I'm just as much a fan of "fly and flop" holidays as anyone, especially this time of the year, when the warm tropics beckon. Sometimes all I need is a bit of warmth and a few absorbing books to recharge (and I still prefer paper ones).
It's nice to bliss-out for a while, but it can be a bit like fast food – no real nourishment. A lounge chair by a swimming pool in a beachside resort isn't going to expand my knowledge of anything, except the variation in cocktails made with rum.
Which is why I always try to connect to a place by doing something local and, hopefully, memorable, something I can keep with me long after the suntan fades.
Tropical North Queensland is one of Australia's favourite places to flop and Cairns is the major destination in the region because of its airport. I was there recently, and I did a bit of flopping, but by far the best experience I had was the new, half-day Hands on Country tour with Mandingalbay Ancient Indigenous Tours (mandingalbay.com.au), a 100 per cent Indigenous owned and operated company.
Just across from the busy Cairns Marina is a quiet place which straddles the Great Barrier Reef and the Wet Tropics World Heritage sites. It's country for the Mandingalbay Yidinji people, who have lived in the rainforest and fished these waters for over 60,000 years. This magical place, which I could see from my hotel balcony, is only a 15 minute boat ride across the port and into the mangrove-lined creek.
I meet Marcus Brady, Dale Mundraby and captain Liz Crough of the tour company at Cairns Marlin Marina before setting off on their shiny new covered river boat for the cruise up the tranquil creek. Dale explains a little about connection to country through landscape and songlines, points out landmarks, talks about wildlife and conservation and gives his guests background to history of his people, who were fierce warriors that other tribes called on whenever there was trouble.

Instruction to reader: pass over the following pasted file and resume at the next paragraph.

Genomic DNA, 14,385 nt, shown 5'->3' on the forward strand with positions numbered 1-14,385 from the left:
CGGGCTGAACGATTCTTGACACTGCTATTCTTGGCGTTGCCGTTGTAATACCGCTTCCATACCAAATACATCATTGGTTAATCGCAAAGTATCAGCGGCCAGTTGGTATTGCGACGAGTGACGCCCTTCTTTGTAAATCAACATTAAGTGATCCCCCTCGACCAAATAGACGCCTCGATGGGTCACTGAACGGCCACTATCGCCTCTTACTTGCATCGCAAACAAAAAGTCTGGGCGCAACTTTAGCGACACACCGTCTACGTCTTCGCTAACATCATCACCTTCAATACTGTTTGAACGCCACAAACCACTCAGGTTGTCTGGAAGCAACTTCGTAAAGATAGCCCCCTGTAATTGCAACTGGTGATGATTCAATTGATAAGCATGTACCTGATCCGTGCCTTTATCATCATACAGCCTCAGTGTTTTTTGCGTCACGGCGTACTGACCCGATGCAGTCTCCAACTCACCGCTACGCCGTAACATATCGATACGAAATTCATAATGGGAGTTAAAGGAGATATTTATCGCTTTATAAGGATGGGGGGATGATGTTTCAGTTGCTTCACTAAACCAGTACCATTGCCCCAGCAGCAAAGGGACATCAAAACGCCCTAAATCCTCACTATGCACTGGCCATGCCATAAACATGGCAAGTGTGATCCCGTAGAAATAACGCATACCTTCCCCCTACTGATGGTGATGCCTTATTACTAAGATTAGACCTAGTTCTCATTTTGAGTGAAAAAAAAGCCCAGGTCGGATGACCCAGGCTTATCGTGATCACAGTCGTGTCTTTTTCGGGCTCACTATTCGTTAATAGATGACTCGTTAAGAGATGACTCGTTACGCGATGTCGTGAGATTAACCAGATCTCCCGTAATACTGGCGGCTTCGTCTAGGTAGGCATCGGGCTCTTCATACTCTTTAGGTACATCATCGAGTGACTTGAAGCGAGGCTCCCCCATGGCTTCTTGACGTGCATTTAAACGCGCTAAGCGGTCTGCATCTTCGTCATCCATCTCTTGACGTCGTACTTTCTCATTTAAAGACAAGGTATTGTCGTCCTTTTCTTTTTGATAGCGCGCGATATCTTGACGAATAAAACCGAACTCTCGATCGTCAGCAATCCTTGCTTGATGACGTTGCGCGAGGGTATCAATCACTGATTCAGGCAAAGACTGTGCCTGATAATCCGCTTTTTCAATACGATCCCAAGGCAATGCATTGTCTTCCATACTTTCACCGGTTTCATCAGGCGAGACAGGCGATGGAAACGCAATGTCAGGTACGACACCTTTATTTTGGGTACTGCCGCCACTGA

There's a new shelter in the shape of a stingray at the pontoon where we land. A boardwalk with three observation towers is in the planning stage. Next, we're taken on a short bus ride to the ranger base. Dale explains there has been an indigenous sea and land ranger program operating for eleven years.
Uncle Maynard Bulmer welcomes us to country with a smoking ceremony. Afterwards, we set off on an easy uphill hike through the rainforest with Laurissa Mundraby, direct descendent of the original inhabitants, who has been a ranger for 10 years.
The path is a bit rocky, requiring solid boots. We stop frequently, as she points out different plants and their uses, starting with the pandanus leaves that her grandmother taught her to weave into baskets and the paperbark that's used as roofing for shelters because it repels water.
I'm always amazed at the extraordinary abundance of our "bush tucker" and this rainforest seems more plentiful than most, from native tamarind, ginger, olives, damson, and yam to the Badil nut, which is toxic raw but once it is soaked in water for days can be ground to make damper. "Our food wasn't bland," Laurissa says.
She shows us a plant called Supplejack which is used as a contraceptive and the Golden Bouquet Tree which has nectar sweet enough to make cordial. At the end of our walk she picks some leaves off the "soap tree" and shows us how to crush them in our hands and mix with water to make frothy soap.
Most affecting is when Laurissa talks about her spiritual connection to country with stories that are not mine to tell here. There's nothing polished or touristy about her presentation, it's honest and heartfelt and a true example of how much we can learn from our First Nations people. But do go and hear for yourself.
The tour ends with cake and tropical fruit and a relaxing boat trip back through the mangroves. If you want to try some sophisticated bush tucker, I suggest you visit Ochre on Marlin Parade, where executive chef Craig Squire is a pioneer in the use of native ingredients and regional produce.
I had a wonderful lunch there, and then I went back to the pool to flop.
Lee Tulloch was a guest of Tourism Tropical North Queensland.